Perhaps not surprisingly given all the media attention on the issue of sexual harassment in recent months, the Ontario Human Rights Commission recently issued a statement regarding sexual harassment and Ontario’s Human Rights Code.
The Commission reiterates that employers have a legal duty to prevent and respond to sexual harassment in the workplace. The Commission states that employers can prevent many cases of sexual harassment by:
Having a clear, comprehensive anti-sexual harassment policy in place;
Ensuring all employees have the policy and are aware of both their rights and their responsibility not to engage in harassment; and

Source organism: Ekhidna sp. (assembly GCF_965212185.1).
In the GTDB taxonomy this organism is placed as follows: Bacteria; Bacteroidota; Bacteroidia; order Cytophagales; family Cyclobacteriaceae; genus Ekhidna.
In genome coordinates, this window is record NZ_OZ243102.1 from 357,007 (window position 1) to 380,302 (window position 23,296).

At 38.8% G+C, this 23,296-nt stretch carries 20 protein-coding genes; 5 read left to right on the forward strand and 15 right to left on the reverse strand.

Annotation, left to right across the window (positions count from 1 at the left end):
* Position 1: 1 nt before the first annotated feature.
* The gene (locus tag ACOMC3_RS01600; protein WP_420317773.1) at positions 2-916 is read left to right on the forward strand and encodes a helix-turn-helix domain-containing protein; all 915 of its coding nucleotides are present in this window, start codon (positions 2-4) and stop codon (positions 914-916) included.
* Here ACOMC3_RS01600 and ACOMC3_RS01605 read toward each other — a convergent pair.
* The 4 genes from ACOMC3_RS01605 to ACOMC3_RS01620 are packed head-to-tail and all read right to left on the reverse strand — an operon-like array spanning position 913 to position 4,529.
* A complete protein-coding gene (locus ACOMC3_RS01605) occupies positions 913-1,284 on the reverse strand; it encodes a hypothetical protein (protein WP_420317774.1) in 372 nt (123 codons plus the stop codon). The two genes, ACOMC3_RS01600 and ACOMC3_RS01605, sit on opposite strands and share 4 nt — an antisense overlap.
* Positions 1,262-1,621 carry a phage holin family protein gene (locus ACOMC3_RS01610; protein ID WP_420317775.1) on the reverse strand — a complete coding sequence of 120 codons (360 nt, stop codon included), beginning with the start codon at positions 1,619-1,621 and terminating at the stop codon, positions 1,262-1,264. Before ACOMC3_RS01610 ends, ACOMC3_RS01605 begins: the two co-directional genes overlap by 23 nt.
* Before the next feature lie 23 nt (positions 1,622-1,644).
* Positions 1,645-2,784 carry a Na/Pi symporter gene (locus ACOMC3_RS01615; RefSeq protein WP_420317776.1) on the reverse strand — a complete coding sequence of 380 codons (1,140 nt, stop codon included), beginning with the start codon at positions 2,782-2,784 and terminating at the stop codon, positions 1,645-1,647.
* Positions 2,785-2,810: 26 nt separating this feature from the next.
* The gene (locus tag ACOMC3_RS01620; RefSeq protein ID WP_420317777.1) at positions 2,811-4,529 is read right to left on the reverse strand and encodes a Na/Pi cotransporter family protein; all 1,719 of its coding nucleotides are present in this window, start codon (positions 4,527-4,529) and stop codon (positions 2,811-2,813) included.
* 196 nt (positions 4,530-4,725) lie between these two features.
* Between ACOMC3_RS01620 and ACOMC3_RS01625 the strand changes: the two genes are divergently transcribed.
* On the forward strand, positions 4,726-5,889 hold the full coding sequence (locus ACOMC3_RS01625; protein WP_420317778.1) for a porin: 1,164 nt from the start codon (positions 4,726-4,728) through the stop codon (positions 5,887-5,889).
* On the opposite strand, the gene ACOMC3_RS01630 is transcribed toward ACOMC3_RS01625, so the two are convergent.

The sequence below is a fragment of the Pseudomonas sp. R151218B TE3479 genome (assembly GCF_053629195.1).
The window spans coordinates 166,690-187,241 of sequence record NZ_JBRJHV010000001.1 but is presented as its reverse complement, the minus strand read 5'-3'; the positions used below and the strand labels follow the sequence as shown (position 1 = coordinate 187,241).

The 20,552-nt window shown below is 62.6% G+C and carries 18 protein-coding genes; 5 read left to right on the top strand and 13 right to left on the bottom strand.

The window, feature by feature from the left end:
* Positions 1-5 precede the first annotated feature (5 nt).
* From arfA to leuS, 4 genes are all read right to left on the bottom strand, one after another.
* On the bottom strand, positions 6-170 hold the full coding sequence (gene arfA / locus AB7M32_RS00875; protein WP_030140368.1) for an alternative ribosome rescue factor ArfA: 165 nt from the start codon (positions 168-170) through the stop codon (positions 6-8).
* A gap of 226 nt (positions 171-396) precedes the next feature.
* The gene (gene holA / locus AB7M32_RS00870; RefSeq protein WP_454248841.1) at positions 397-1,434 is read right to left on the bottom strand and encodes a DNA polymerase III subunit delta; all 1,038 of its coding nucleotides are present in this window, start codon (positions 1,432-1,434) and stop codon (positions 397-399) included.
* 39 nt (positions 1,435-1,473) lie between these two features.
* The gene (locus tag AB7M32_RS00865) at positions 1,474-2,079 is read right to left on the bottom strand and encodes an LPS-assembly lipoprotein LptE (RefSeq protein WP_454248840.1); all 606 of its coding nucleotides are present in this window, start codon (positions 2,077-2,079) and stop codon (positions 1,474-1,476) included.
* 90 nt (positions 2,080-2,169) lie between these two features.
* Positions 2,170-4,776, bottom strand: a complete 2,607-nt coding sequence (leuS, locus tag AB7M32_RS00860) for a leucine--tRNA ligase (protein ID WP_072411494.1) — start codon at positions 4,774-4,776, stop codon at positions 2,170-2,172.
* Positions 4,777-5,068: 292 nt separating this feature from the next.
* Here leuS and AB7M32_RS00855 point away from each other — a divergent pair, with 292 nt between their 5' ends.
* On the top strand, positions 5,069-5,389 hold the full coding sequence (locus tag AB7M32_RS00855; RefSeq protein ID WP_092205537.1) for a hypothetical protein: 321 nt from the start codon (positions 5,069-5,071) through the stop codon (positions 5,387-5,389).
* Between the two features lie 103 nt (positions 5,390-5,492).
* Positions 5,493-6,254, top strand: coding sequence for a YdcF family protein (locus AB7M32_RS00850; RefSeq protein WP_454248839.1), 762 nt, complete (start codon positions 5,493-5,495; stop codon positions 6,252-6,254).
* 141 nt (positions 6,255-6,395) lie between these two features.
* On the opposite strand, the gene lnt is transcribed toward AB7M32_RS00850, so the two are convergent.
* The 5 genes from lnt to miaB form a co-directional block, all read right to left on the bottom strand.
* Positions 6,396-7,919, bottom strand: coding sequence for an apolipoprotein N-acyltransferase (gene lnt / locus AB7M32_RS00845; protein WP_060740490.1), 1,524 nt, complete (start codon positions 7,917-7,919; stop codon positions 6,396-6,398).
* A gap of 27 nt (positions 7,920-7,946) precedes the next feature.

Training individuals in positions of responsibility on the policy and their related human rights obligations.
The Commission’s statement also sets out a non-exhaustive list of factors human rights tribunals will look at in cases involving allegations of sexual harassment. These include:
The procedures in place at the time to deal with discrimination and harassment;
How quickly the organization responded to the complaint;
How seriously the complaint was treated;
The resources made available to deal with the complaint;
If the organization provided a healthy environment for the person who complained; and
How well the person who complained was kept informed about the status of the complaint, actions taken, etc.